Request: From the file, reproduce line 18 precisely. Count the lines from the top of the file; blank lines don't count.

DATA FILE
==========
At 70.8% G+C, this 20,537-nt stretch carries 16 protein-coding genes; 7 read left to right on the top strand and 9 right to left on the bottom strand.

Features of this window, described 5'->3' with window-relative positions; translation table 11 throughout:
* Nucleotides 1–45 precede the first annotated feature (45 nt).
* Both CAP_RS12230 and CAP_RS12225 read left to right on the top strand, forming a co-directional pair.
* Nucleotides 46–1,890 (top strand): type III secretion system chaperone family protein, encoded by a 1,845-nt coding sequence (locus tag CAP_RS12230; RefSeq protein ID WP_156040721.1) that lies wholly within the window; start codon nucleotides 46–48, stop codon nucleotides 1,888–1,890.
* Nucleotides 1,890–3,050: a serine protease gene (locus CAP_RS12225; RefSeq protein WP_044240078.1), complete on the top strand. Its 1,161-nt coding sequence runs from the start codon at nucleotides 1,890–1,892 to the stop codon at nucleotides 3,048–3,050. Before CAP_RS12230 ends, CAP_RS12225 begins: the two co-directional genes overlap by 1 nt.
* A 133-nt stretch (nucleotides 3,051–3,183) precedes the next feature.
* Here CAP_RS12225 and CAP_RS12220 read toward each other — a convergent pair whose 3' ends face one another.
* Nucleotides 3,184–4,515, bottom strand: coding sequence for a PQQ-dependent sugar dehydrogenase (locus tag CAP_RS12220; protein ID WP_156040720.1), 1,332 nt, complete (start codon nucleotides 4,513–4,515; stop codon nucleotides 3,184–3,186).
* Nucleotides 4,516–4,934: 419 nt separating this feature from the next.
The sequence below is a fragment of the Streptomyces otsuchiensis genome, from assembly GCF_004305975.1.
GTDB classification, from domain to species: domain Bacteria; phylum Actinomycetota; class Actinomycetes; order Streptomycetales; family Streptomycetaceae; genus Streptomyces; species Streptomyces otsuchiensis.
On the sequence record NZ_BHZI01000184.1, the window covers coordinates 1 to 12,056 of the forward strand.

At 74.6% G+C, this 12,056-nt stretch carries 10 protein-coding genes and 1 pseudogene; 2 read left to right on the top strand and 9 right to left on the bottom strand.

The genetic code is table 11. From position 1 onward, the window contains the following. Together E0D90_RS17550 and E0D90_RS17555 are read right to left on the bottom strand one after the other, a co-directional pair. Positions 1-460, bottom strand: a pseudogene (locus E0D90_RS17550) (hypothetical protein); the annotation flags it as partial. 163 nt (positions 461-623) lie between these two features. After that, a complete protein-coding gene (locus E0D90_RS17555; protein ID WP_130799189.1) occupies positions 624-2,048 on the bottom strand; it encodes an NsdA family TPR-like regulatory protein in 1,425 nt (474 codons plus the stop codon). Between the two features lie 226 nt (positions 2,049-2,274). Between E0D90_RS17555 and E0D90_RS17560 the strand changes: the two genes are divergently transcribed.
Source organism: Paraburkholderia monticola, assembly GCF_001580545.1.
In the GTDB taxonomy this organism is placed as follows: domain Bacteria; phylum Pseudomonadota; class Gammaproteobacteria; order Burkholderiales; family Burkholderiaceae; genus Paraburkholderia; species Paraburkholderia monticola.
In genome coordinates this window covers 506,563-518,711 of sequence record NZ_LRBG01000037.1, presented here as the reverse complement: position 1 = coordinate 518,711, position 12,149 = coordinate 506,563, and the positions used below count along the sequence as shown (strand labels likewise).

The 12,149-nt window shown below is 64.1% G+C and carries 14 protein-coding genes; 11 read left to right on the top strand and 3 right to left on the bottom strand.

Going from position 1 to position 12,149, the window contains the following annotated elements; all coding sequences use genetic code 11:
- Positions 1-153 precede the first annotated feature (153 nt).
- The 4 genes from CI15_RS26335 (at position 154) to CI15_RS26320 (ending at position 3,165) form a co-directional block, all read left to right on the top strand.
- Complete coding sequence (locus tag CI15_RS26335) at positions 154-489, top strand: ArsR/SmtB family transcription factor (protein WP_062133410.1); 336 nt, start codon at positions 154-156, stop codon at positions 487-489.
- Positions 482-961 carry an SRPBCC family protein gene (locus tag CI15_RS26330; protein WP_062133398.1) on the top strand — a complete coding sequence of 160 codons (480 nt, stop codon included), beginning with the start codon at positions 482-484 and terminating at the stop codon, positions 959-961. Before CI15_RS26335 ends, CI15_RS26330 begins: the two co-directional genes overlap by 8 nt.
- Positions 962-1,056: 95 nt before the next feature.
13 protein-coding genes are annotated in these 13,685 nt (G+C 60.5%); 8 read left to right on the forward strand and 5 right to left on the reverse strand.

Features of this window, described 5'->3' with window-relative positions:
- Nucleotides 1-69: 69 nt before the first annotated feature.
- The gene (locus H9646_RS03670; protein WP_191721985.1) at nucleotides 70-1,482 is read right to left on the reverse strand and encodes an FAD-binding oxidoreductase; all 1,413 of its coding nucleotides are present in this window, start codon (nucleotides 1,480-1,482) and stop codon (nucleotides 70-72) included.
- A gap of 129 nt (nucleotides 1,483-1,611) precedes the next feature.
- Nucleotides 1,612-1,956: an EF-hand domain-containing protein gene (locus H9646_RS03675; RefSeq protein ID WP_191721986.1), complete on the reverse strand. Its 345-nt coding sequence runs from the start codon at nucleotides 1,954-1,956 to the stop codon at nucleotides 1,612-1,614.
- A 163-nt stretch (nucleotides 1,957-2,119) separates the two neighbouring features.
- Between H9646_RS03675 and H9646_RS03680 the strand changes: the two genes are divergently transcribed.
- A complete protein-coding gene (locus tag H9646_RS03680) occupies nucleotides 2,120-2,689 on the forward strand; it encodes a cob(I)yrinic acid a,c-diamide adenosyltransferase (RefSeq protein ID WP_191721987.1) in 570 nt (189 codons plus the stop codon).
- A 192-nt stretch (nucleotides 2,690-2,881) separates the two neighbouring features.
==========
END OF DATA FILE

In genome coordinates this window covers 506,563-518,711 of sequence record NZ_LRBG01000037.1, presented here as the reverse complement: position 1 = coordinate 518,711, position 12,149 = coordinate 506,563, and the positions used below count along the sequence as shown (strand labels likewise).